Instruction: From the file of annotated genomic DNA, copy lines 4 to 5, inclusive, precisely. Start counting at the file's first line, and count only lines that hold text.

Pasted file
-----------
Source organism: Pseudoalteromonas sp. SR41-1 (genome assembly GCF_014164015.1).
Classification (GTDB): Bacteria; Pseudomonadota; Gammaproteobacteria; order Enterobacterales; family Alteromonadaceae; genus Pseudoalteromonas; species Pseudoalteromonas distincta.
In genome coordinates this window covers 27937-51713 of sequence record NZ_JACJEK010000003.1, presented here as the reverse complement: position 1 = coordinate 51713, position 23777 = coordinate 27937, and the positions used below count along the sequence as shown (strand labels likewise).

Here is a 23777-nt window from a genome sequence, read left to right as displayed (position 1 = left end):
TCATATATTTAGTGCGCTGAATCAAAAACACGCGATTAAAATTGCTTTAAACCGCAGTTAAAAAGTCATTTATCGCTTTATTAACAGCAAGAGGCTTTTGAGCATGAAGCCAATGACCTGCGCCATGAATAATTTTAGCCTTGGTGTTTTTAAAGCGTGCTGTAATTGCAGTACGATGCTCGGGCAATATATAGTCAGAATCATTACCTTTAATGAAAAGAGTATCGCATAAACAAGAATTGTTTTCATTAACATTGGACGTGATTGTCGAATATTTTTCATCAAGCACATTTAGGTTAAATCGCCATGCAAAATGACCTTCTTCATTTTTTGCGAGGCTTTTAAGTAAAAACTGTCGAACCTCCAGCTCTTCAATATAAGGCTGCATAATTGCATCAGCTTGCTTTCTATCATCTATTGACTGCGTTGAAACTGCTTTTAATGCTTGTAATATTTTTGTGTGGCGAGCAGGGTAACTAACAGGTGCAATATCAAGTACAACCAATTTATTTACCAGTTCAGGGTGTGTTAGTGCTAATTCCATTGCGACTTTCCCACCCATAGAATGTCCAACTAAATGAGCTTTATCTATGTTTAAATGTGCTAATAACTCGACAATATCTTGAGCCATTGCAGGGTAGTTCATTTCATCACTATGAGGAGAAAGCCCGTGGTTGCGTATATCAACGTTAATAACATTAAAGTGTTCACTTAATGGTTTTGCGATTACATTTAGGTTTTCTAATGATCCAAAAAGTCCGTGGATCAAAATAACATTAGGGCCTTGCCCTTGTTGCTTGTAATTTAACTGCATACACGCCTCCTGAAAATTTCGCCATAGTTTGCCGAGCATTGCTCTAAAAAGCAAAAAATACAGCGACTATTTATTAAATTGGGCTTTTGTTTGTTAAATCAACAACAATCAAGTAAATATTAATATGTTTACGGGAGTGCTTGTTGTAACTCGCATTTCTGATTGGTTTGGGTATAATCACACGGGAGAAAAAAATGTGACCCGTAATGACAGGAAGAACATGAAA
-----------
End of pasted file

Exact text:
Here is a 23777-nt window from a genome sequence, read left to right as displayed (position 1 = left end):
TCATATATTTAGTGCGCTGAATCAAAAACACGCGATTAAAATTGCTTTAAACCGCAGTTAAAAAGTCATTTATCGCTTTATTAACAGCAAGAGGCTTTTGAGCATGAAGCCAATGACCTGCGCCATGAATAATTTTAGCCTTGGTGTTTTTAAAGCGTGCTGTAATTGCAGTACGATGCTCGGGCAATATATAGTCAGAATCATTACCTTTAATGAAAAGAGTATCGCATAAACAAGAATTGTTTTCATTAACATTGGACGTGATTGTCGAATATTTTTCATCAAGCACATTTAGGTTAAATCGCCATGCAAAATGACCTTCTTCATTTTTTGCGAGGCTTTTAAGTAAAAACTGTCGAACCTCCAGCTCTTCAATATAAGGCTGCATAATTGCATCAGCTTGCTTTCTATCATCTATTGACTGCGTTGAAACTGCTTTTAATGCTTGTAATATTTTTGTGTGGCGAGCAGGGTAACTAACAGGTGCAATATCAAGTACAACCAATTTATTTACCAGTTCAGGGTGTGTTAGTGCTAATTCCATTGCGACTTTCCCACCCATAGAATGTCCAACTAAATGAGCTTTATCTATGTTTAAATGTGCTAATAACTCGACAATATCTTGAGCCATTGCAGGGTAGTTCATTTCATCACTATGAGGAGAAAGCCCGTGGTTGCGTATATCAACGTTAATAACATTAAAGTGTTCACTTAATGGTTTTGCGATTACATTTAGGTTTTCTAATGATCCAAAAAGTCCGTGGATCAAAATAACATTAGGGCCTTGCCCTTGTTGCTTGTAATTTAACTGCATACACGCCTCCTGAAAATTTCGCCATAGTTTGCCGAGCATTGCTCTAAAAAGCAAAAAATACAGCGACTATTTATTAAATTGGGCTTTTGTTTGTTAAATCAACAACAATCAAGTAAATATTAATATGTTTACGGGAGTGCTTGTTGTAACTCGCATTTCTGATTGGTTTGGGTATAATCACACGGGAGAAAAAAATGTGACCCGTAATGACAGGAAGAACATGAAA